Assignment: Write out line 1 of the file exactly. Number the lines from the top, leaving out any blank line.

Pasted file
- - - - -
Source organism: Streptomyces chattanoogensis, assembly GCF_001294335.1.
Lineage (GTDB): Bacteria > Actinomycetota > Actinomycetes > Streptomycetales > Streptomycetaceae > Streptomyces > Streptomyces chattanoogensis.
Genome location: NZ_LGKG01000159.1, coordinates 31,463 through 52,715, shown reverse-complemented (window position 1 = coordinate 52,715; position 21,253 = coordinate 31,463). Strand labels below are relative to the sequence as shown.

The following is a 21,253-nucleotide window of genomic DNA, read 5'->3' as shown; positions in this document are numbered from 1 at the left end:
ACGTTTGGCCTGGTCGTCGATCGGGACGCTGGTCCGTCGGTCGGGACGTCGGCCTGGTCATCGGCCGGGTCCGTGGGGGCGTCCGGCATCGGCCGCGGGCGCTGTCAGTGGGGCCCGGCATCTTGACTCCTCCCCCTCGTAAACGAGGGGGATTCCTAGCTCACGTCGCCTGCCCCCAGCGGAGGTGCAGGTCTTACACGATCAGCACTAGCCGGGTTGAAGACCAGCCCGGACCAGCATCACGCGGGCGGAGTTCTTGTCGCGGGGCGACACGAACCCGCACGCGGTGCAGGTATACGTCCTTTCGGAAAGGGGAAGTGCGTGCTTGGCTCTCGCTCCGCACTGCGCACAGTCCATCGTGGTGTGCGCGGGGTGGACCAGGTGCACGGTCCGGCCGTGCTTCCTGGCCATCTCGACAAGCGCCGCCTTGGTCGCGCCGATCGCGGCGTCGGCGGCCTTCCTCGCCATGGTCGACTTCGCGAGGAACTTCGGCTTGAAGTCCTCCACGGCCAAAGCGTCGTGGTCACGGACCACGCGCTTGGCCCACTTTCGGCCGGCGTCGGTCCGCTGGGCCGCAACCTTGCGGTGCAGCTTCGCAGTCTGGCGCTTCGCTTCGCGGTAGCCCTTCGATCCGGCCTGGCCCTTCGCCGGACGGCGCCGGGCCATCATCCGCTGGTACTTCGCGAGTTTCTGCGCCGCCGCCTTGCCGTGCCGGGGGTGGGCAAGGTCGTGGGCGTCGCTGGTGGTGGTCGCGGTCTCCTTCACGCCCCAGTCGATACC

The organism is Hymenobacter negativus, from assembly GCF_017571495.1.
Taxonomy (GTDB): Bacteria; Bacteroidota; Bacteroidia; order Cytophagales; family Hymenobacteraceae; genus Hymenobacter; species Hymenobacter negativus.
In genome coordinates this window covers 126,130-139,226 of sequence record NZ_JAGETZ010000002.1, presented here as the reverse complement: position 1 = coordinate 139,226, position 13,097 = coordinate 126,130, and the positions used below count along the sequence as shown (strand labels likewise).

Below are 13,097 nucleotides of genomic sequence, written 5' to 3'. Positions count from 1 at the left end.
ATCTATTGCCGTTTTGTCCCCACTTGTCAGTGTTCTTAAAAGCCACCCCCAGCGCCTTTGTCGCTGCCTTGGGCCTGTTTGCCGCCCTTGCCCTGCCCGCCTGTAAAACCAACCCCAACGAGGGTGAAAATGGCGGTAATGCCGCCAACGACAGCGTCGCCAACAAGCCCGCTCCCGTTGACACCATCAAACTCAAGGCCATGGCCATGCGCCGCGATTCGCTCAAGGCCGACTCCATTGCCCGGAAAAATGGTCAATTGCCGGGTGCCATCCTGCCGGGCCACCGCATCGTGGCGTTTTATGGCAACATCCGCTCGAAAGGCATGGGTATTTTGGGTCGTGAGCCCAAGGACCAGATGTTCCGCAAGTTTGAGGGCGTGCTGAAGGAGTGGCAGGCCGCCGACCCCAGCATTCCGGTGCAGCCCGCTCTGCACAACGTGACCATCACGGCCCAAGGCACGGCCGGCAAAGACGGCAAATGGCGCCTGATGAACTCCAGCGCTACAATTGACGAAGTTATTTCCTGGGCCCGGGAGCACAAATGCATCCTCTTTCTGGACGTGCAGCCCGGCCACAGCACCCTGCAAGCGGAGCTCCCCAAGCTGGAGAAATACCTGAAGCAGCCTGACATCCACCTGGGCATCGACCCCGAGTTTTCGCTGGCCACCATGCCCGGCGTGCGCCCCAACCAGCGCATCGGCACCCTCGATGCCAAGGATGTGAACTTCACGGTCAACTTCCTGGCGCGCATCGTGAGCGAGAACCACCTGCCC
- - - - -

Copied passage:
Source organism: Streptomyces chattanoogensis, assembly GCF_001294335.1.